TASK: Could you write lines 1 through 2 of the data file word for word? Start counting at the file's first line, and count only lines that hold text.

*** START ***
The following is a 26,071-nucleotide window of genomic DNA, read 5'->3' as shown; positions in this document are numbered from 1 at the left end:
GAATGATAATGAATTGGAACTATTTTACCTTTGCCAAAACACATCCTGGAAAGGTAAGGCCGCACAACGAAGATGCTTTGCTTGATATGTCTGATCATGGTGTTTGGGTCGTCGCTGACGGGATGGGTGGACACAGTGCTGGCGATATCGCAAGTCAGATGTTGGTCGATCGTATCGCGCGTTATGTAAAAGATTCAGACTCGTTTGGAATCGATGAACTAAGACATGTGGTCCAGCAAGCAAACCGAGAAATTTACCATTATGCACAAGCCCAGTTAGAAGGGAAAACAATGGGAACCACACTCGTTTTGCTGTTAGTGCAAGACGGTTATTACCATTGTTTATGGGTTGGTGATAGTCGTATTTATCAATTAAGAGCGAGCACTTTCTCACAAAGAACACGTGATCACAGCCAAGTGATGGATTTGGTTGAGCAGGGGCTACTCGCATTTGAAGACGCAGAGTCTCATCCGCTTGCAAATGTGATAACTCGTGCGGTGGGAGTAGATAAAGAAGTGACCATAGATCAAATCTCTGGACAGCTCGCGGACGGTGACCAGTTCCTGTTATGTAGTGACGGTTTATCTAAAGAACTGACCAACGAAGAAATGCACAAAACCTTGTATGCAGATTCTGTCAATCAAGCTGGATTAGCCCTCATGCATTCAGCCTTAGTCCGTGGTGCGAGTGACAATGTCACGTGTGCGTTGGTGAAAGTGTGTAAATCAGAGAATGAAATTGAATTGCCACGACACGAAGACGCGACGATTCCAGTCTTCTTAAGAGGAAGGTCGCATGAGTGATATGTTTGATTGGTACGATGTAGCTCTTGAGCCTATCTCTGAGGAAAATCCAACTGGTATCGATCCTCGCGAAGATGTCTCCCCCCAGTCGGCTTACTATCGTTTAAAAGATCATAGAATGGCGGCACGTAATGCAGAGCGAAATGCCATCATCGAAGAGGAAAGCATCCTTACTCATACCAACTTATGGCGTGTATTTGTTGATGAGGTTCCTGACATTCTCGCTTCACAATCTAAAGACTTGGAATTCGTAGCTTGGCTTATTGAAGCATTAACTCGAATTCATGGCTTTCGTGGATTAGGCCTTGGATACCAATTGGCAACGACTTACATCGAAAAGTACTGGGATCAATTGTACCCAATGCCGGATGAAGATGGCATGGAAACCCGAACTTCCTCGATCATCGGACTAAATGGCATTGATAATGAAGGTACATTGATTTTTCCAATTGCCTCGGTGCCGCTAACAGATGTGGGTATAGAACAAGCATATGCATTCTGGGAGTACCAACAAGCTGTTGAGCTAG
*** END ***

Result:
The following is a 26,071-nucleotide window of genomic DNA, read 5'->3' as shown; positions in this document are numbered from 1 at the left end:
GAATGATAATGAATTGGAACTATTTTACCTTTGCCAAAACACATCCTGGAAAGGTAAGGCCGCACAACGAAGATGCTTTGCTTGATATGTCTGATCATGGTGTTTGGGTCGTCGCTGACGGGATGGGTGGACACAGTGCTGGCGATATCGCAAGTCAGATGTTGGTCGATCGTATCGCGCGTTATGTAAAAGATTCAGACTCGTTTGGAATCGATGAACTAAGACATGTGGTCCAGCAAGCAAACCGAGAAATTTACCATTATGCACAAGCCCAGTTAGAAGGGAAAACAATGGGAACCACACTCGTTTTGCTGTTAGTGCAAGACGGTTATTACCATTGTTTATGGGTTGGTGATAGTCGTATTTATCAATTAAGAGCGAGCACTTTCTCACAAAGAACACGTGATCACAGCCAAGTGATGGATTTGGTTGAGCAGGGGCTACTCGCATTTGAAGACGCAGAGTCTCATCCGCTTGCAAATGTGATAACTCGTGCGGTGGGAGTAGATAAAGAAGTGACCATAGATCAAATCTCTGGACAGCTCGCGGACGGTGACCAGTTCCTGTTATGTAGTGACGGTTTATCTAAAGAACTGACCAACGAAGAAATGCACAAAACCTTGTATGCAGATTCTGTCAATCAAGCTGGATTAGCCCTCATGCATTCAGCCTTAGTCCGTGGTGCGAGTGACAATGTCACGTGTGCGTTGGTGAAAGTGTGTAAATCAGAGAATGAAATTGAATTGCCACGACACGAAGACGCGACGATTCCAGTCTTCTTAAGAGGAAGGTCGCATGAGTGATATGTTTGATTGGTACGATGTAGCTCTTGAGCCTATCTCTGAGGAAAATCCAACTGGTATCGATCCTCGCGAAGATGTCTCCCCCCAGTCGGCTTACTATCGTTTAAAAGATCATAGAATGGCGGCACGTAATGCAGAGCGAAATGCCATCATCGAAGAGGAAAGCATCCTTACTCATACCAACTTATGGCGTGTATTTGTTGATGAGGTTCCTGACATTCTCGCTTCACAATCTAAAGACTTGGAATTCGTAGCTTGGCTTATTGAAGCATTAACTCGAATTCATGGCTTTCGTGGATTAGGCCTTGGATACCAATTGGCAACGACTTACATCGAAAAGTACTGGGATCAATTGTACCCAATGCCGGATGAAGATGGCATGGAAACCCGAACTTCCTCGATCATCGGACTAAATGGCATTGATAATGAAGGTACATTGATTTTTCCAATTGCCTCGGTGCCGCTAACAGATGTGGGTATAGAACAAGCATATGCATTCTGGGAGTACCAACAAGCTGTTGAGCTAG